Afghanistan: November 24, 2001


The battle for Kunduz appears to be ending with a whimper, not a bang. Defecting Taliban troops report they were told to get out anywhere they could. The surrounded area is not completely surrounded because the Taliban control several square miles of land outside the city. This area is large enough for aircraft to land in. In the last two days, at least three Pakistani transports have been seen landing. Reports from the city assert that these aircraft are taking Pakistani Taliban out of the city. There are also said to be several senior terrorist leaders in Kinduz and it looks like they are going to get away. No American officials will say anything publicly about the involvement of Pakistan in getting people out of Kunduz. 

So far, no American soldiers have been killed by the Taliban, but seven journalists have. Americans have been fighting on the ground. Several hundred American Delta Force and British SAS commandos have been roaming around southern Afghanistan. These troops have been collecting information, spotting targets for bombers and ambushing Taliban troops. None of these troops have been killed, although some have been wounded or injured in accidents. The commandos go in and out by helicopter, sometimes moving cross country on armed dune buggies. The commandos may also be assisting pro-American Pushtun leaders who have been trying to gain support for an anti-Taliban alliance. Money is being used in this effort. Some warlords have been paid $200,000 or more to change sides. Afghans will often change sides when the other guy has more guns, or money. But, as the British observed over a century ago, "you can't buy Afghans, but you can rent them."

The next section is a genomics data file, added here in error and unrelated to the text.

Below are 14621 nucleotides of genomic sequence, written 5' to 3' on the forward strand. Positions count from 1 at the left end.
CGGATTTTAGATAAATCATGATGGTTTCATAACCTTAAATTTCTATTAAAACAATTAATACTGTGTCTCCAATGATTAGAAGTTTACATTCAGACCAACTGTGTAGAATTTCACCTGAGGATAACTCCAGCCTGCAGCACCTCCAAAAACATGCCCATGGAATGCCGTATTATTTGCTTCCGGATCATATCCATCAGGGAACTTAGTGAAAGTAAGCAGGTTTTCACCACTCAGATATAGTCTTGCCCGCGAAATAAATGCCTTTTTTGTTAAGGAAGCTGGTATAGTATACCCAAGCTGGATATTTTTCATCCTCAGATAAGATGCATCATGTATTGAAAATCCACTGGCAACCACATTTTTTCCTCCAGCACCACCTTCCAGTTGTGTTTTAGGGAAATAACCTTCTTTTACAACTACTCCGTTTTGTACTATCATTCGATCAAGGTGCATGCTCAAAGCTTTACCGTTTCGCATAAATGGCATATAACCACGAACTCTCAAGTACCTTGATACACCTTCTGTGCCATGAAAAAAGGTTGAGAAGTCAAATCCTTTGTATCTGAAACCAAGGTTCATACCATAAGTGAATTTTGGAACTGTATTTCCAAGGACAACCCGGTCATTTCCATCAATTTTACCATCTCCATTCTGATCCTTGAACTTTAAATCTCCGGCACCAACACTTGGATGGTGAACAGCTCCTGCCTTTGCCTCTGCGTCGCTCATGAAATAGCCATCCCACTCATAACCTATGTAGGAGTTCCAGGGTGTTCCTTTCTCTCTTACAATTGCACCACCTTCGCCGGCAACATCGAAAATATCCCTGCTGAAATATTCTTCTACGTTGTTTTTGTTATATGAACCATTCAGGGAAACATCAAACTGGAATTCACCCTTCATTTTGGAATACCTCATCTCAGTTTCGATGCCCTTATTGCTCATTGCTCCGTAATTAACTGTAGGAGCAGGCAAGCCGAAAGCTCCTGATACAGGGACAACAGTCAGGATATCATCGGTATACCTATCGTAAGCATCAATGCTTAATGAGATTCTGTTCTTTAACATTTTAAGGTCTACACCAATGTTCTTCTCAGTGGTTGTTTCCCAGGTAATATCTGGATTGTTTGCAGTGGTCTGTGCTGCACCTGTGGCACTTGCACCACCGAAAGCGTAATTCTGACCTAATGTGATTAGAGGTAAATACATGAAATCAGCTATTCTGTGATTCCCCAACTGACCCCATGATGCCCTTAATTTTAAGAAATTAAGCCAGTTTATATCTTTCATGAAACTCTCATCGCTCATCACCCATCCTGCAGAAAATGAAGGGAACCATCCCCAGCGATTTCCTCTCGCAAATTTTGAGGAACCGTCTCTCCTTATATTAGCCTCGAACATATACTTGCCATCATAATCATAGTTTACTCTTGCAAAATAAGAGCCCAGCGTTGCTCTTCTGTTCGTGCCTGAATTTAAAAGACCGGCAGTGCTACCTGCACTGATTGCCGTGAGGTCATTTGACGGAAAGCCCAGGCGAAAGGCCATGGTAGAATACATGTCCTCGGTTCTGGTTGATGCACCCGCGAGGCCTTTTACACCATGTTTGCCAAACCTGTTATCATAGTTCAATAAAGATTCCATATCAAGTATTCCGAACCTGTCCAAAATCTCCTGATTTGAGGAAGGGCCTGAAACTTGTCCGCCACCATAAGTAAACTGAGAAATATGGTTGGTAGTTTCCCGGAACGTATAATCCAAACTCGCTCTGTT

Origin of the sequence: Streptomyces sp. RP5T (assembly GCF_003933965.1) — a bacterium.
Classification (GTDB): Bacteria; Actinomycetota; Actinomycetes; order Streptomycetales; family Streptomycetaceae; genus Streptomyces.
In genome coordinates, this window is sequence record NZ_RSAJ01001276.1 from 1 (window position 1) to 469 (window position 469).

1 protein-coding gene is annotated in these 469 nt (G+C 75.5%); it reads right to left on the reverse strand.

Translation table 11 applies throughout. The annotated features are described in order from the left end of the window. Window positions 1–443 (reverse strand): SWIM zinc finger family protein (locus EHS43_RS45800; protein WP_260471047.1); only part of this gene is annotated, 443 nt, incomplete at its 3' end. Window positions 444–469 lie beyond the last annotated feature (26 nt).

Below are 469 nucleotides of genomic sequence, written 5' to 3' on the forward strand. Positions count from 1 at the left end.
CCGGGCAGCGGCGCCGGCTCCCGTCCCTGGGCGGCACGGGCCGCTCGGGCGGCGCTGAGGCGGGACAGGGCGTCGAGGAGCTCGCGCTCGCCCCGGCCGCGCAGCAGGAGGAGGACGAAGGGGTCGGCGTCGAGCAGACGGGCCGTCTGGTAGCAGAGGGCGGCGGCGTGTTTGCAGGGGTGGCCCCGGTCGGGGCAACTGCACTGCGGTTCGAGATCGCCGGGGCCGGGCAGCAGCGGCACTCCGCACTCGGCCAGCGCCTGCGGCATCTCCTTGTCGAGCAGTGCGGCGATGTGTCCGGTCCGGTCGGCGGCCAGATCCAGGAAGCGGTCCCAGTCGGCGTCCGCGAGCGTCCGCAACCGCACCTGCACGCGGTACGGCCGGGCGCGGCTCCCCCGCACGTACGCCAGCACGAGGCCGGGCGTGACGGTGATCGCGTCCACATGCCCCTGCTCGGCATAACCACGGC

In the south, an anti-Taliban Pushtun tribal militia cut the main road between Kandahar and Pakistan. This took place 45 kilometers southeast of the city.

While many Moslem nations criticize American operations in Afghanistan, most have also prevented their citizens from traveling to the area to join in the fighting. 

The United States has provided $247 million in humanitarian aid for Afghanistan in the last eight weeks. 

Ismail Khan, leader of the eastern Afghanistan Northern Alliance forces, is beginning to move southeast from Heart towards Kandahar. 


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